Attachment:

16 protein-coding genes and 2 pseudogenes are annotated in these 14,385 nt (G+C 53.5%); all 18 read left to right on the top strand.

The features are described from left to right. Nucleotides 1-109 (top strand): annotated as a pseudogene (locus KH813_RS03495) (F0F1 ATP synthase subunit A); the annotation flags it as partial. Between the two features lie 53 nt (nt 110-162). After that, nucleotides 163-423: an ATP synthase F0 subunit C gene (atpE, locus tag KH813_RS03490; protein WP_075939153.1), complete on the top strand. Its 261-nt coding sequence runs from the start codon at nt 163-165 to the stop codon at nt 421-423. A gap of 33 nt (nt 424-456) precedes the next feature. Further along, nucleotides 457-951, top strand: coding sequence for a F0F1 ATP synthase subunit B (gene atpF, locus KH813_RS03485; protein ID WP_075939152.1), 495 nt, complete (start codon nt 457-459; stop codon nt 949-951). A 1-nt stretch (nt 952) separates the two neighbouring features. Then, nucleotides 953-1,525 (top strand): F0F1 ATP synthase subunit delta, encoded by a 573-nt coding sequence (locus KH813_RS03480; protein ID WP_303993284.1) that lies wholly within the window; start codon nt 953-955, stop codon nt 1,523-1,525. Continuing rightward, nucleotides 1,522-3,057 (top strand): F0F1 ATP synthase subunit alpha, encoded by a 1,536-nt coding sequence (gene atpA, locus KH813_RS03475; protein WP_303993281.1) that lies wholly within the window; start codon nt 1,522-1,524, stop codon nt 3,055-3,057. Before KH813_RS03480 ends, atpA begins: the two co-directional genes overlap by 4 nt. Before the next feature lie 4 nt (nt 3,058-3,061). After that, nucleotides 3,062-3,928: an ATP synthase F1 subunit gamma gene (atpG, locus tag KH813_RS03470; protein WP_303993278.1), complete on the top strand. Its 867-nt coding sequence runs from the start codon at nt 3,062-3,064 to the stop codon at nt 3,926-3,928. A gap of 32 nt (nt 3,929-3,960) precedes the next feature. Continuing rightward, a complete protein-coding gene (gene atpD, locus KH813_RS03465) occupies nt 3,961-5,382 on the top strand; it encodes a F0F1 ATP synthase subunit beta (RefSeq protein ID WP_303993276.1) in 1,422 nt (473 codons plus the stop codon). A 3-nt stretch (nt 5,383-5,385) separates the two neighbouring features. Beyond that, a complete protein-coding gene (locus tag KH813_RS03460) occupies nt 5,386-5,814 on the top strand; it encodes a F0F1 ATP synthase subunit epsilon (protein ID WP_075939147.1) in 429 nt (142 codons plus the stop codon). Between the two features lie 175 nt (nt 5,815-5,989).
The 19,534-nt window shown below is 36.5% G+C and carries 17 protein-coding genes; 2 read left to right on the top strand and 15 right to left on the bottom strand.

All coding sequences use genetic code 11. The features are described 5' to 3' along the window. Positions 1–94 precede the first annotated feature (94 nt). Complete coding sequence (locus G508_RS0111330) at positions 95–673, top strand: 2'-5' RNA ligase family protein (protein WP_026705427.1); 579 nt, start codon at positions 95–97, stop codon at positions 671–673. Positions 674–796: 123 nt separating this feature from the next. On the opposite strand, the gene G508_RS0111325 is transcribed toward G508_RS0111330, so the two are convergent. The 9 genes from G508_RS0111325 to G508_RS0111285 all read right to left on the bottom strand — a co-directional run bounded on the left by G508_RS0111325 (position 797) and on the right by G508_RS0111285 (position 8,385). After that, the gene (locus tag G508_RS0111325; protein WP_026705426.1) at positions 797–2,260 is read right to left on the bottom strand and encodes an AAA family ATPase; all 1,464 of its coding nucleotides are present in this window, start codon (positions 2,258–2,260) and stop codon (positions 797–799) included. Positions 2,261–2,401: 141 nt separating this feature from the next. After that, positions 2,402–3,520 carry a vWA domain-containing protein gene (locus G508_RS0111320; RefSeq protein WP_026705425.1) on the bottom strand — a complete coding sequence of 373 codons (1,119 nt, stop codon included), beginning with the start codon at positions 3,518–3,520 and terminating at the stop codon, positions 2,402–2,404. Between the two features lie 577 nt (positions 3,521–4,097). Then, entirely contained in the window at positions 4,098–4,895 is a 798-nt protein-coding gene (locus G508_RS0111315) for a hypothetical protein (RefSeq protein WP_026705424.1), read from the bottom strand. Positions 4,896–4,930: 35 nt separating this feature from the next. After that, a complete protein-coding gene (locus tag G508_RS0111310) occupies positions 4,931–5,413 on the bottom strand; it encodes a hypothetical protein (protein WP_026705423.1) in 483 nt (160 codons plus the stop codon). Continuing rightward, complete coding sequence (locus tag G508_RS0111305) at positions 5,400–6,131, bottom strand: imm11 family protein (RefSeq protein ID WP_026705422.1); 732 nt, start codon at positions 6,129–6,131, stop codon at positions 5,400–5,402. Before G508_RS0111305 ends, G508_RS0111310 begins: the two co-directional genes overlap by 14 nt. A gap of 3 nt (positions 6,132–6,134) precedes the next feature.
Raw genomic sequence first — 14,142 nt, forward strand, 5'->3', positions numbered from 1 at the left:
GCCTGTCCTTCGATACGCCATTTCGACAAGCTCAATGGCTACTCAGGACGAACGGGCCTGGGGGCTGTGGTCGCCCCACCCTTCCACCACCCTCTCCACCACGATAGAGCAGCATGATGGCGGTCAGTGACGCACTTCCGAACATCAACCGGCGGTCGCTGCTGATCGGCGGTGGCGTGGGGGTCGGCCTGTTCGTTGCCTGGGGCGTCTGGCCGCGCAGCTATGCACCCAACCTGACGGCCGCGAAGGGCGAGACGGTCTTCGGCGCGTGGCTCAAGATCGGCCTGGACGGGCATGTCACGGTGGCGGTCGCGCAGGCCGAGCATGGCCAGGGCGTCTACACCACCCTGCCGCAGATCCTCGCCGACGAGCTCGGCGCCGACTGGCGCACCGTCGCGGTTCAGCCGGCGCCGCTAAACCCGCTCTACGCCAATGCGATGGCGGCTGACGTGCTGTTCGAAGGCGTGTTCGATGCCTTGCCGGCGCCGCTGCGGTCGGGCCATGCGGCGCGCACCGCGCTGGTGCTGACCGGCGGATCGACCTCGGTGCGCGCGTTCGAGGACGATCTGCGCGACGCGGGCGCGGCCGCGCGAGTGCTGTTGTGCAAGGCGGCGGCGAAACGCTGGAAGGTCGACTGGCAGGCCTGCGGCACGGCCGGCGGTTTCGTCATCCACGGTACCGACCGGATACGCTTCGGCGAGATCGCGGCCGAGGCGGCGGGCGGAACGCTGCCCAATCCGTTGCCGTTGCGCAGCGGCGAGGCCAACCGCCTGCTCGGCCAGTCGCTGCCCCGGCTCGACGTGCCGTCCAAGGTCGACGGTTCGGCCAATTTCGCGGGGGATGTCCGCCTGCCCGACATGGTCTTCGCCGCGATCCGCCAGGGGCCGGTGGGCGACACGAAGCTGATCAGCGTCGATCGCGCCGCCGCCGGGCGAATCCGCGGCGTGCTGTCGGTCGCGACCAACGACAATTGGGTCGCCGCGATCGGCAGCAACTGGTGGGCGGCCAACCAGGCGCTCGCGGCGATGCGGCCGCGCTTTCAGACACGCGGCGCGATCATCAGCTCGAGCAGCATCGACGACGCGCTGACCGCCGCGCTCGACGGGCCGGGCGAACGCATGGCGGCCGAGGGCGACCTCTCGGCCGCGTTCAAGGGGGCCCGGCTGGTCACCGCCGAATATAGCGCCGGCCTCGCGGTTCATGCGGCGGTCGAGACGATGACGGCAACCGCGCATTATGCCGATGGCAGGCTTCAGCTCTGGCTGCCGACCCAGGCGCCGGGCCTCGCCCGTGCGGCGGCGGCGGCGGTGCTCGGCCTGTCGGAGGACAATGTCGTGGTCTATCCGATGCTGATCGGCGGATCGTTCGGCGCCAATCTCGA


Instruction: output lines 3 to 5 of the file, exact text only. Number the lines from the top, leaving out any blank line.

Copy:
The 19,534-nt window shown below is 36.5% G+C and carries 17 protein-coding genes; 2 read left to right on the top strand and 15 right to left on the bottom strand.

All coding sequences use genetic code 11. The features are described 5' to 3' along the window. Positions 1–94 precede the first annotated feature (94 nt). Complete coding sequence (locus G508_RS0111330) at positions 95–673, top strand: 2'-5' RNA ligase family protein (protein WP_026705427.1); 579 nt, start codon at positions 95–97, stop codon at positions 671–673. Positions 674–796: 123 nt separating this feature from the next. On the opposite strand, the gene G508_RS0111325 is transcribed toward G508_RS0111330, so the two are convergent. The 9 genes from G508_RS0111325 to G508_RS0111285 all read right to left on the bottom strand — a co-directional run bounded on the left by G508_RS0111325 (position 797) and on the right by G508_RS0111285 (position 8,385). After that, the gene (locus tag G508_RS0111325; protein WP_026705426.1) at positions 797–2,260 is read right to left on the bottom strand and encodes an AAA family ATPase; all 1,464 of its coding nucleotides are present in this window, start codon (positions 2,258–2,260) and stop codon (positions 797–799) included. Positions 2,261–2,401: 141 nt separating this feature from the next. After that, positions 2,402–3,520 carry a vWA domain-containing protein gene (locus G508_RS0111320; RefSeq protein WP_026705425.1) on the bottom strand — a complete coding sequence of 373 codons (1,119 nt, stop codon included), beginning with the start codon at positions 3,518–3,520 and terminating at the stop codon, positions 2,402–2,404. Between the two features lie 577 nt (positions 3,521–4,097). Then, entirely contained in the window at positions 4,098–4,895 is a 798-nt protein-coding gene (locus G508_RS0111315) for a hypothetical protein (RefSeq protein WP_026705424.1), read from the bottom strand. Positions 4,896–4,930: 35 nt separating this feature from the next. After that, a complete protein-coding gene (locus tag G508_RS0111310) occupies positions 4,931–5,413 on the bottom strand; it encodes a hypothetical protein (protein WP_026705423.1) in 483 nt (160 codons plus the stop codon). Continuing rightward, complete coding sequence (locus tag G508_RS0111305) at positions 5,400–6,131, bottom strand: imm11 family protein (RefSeq protein ID WP_026705422.1); 732 nt, start codon at positions 6,129–6,131, stop codon at positions 5,400–5,402. Before G508_RS0111305 ends, G508_RS0111310 begins: the two co-directional genes overlap by 14 nt. A gap of 3 nt (positions 6,132–6,134) precedes the next feature.
Raw genomic sequence first — 14,142 nt, forward strand, 5'->3', positions numbered from 1 at the left: